The US started mass vaccination in December, which is still lagging behind. Joe Biden’s administration intends to provide 100 million doses of vaccinations in its first 100 days, by the end of April, as he described the US vaccine rollout as a “dismal failure”.
A US Army veteran from Florida, 79-year-old Seymour Kagan, said he felt “disrespected” when his local Veteran Affairs (VA) clinic denied him the opportunity to receive a shot of the COVID-19 vaccine for free because his income is too high, Fox News reported Friday.
Kagan, who retired as captain of the US Army in 1969, is one of many military veterans of the state of Florida who has met obstacles while attempting to obtain vaccine inoculations from VA clinics, according to the report. Under federal law, one of the variables in deciding if they are entitled to receive their cost-free benefits is how much cash a veteran earns annually.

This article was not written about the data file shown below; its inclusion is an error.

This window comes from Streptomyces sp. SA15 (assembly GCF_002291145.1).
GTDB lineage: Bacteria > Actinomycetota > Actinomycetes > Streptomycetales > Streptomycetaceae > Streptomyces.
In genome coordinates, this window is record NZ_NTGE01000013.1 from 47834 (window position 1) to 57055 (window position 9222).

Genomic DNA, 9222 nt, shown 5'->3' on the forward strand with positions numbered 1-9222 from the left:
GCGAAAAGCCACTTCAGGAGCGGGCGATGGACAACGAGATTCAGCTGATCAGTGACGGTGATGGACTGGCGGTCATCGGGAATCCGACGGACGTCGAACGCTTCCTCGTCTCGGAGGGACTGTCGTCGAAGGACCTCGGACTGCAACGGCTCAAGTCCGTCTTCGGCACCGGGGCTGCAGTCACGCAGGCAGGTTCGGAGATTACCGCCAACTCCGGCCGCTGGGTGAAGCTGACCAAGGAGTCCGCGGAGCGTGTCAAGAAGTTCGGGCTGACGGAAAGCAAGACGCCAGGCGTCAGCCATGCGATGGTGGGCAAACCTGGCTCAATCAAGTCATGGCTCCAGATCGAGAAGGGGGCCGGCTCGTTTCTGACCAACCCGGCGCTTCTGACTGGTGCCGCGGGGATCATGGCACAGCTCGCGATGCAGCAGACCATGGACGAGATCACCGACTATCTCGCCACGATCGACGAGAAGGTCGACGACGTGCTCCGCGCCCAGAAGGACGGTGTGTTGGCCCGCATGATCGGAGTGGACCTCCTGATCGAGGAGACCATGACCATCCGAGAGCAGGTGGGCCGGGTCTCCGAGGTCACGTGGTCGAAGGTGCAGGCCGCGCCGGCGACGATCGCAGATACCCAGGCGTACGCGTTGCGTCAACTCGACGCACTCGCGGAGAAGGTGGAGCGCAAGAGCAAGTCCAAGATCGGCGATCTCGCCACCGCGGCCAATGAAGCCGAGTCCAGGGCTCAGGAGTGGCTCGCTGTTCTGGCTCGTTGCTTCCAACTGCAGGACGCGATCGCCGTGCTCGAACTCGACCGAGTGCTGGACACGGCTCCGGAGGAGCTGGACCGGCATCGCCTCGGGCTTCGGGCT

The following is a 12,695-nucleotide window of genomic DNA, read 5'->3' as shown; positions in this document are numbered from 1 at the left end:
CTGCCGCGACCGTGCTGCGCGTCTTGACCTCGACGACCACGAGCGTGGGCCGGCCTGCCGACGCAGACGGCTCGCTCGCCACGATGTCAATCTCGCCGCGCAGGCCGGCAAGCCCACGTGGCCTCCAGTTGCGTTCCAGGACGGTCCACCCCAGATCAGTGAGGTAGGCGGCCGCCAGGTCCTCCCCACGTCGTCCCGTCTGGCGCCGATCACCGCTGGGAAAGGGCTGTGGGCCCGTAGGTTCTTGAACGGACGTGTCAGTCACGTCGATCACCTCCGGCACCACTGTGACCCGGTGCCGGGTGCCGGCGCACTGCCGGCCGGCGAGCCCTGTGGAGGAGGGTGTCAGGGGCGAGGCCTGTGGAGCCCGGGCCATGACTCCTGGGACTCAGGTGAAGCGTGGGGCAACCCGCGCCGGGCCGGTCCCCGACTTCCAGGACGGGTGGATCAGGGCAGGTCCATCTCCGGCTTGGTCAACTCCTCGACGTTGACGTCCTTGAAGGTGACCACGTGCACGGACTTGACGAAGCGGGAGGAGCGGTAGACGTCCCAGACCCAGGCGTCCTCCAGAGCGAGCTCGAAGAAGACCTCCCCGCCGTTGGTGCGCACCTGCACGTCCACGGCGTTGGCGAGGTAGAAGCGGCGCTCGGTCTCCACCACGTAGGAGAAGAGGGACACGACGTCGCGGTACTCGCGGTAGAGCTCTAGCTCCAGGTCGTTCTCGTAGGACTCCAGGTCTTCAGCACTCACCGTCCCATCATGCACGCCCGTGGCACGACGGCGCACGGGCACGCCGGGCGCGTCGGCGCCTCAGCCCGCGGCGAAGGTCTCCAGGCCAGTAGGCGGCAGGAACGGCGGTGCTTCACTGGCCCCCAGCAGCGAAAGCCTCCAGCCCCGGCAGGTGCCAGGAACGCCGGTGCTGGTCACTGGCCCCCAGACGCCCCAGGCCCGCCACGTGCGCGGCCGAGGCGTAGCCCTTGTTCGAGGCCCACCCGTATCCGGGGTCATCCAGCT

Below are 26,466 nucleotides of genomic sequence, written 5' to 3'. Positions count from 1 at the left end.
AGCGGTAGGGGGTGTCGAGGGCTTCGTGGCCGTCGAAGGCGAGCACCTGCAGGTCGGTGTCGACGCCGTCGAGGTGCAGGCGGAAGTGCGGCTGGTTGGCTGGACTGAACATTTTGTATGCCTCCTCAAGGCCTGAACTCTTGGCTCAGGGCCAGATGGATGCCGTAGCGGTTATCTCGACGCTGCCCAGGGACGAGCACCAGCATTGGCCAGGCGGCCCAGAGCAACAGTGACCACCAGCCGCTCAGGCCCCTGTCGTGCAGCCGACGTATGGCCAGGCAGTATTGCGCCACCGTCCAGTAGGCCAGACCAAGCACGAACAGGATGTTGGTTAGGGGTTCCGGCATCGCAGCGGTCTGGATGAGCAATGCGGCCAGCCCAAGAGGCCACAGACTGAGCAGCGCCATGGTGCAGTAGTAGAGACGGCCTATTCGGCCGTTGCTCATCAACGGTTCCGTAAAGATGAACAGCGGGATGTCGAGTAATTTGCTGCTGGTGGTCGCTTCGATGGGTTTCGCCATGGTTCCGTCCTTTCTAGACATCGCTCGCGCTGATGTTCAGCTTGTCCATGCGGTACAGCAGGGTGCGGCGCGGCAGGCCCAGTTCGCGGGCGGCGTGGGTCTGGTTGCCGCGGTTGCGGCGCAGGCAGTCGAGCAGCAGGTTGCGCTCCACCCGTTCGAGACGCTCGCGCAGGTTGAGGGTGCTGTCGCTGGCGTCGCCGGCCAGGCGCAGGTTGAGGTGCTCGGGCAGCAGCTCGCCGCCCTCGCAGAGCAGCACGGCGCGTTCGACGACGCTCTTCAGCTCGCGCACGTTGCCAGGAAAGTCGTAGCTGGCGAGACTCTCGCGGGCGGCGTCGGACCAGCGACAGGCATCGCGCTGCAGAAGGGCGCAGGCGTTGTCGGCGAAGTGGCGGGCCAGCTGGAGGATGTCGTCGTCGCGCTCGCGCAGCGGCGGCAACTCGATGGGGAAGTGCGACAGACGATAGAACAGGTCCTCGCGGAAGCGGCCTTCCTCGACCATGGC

The military veteran said that he applied for a free-of-charge vaccine shot in mid-January after he met with a fellow veteran who said he was inoculated by the VA. He then went to his local clinic in Sarasota, with the intention of getting one himself.
Kagan says he was told over the phone days later, after filling out paperwork, that he was not entitled to receive the vaccine in the clinic on the grounds that his annual income met the local cap of the VA. That figure reportedly starts at $43,670 for a single veteran in Sarasota County and then scales upwards…